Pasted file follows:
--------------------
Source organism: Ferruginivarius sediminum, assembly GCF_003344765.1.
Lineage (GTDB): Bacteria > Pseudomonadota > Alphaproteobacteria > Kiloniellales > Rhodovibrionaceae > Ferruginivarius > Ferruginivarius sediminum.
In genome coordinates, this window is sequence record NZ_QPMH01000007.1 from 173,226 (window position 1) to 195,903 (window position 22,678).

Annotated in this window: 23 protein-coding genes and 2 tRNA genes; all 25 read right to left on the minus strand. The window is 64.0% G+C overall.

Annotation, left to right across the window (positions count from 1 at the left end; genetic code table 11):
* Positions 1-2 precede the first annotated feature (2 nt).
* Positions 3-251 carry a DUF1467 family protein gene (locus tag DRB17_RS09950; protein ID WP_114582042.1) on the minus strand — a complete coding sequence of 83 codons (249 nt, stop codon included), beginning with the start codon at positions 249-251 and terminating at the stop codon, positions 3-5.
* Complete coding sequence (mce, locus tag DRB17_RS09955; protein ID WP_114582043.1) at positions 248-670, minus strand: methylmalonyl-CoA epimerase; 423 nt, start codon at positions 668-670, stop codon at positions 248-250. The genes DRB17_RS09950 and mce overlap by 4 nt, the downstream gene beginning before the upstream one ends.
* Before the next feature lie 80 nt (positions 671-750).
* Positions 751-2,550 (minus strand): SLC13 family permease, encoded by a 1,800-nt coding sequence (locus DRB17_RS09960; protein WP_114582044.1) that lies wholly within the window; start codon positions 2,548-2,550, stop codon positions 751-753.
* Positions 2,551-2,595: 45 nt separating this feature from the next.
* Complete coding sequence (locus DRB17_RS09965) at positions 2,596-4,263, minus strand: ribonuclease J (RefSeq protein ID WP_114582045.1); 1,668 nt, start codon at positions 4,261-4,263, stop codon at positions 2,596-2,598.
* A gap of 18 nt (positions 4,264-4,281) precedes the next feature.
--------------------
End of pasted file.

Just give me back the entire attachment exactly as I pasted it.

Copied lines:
Source organism: Ferruginivarius sediminum, assembly GCF_003344765.1.
Lineage (GTDB): Bacteria > Pseudomonadota > Alphaproteobacteria > Kiloniellales > Rhodovibrionaceae > Ferruginivarius > Ferruginivarius sediminum.
In genome coordinates, this window is sequence record NZ_QPMH01000007.1 from 173,226 (window position 1) to 195,903 (window position 22,678).

Annotated in this window: 23 protein-coding genes and 2 tRNA genes; all 25 read right to left on the minus strand. The window is 64.0% G+C overall.

Annotation, left to right across the window (positions count from 1 at the left end; genetic code table 11):
* Positions 1-2 precede the first annotated feature (2 nt).
* Positions 3-251 carry a DUF1467 family protein gene (locus tag DRB17_RS09950; protein ID WP_114582042.1) on the minus strand — a complete coding sequence of 83 codons (249 nt, stop codon included), beginning with the start codon at positions 249-251 and terminating at the stop codon, positions 3-5.
* Complete coding sequence (mce, locus tag DRB17_RS09955; protein ID WP_114582043.1) at positions 248-670, minus strand: methylmalonyl-CoA epimerase; 423 nt, start codon at positions 668-670, stop codon at positions 248-250. The genes DRB17_RS09950 and mce overlap by 4 nt, the downstream gene beginning before the upstream one ends.
* Before the next feature lie 80 nt (positions 671-750).
* Positions 751-2,550 (minus strand): SLC13 family permease, encoded by a 1,800-nt coding sequence (locus DRB17_RS09960; protein WP_114582044.1) that lies wholly within the window; start codon positions 2,548-2,550, stop codon positions 751-753.
* Positions 2,551-2,595: 45 nt separating this feature from the next.
* Complete coding sequence (locus DRB17_RS09965) at positions 2,596-4,263, minus strand: ribonuclease J (RefSeq protein ID WP_114582045.1); 1,668 nt, start codon at positions 4,261-4,263, stop codon at positions 2,596-2,598.
* A gap of 18 nt (positions 4,264-4,281) precedes the next feature.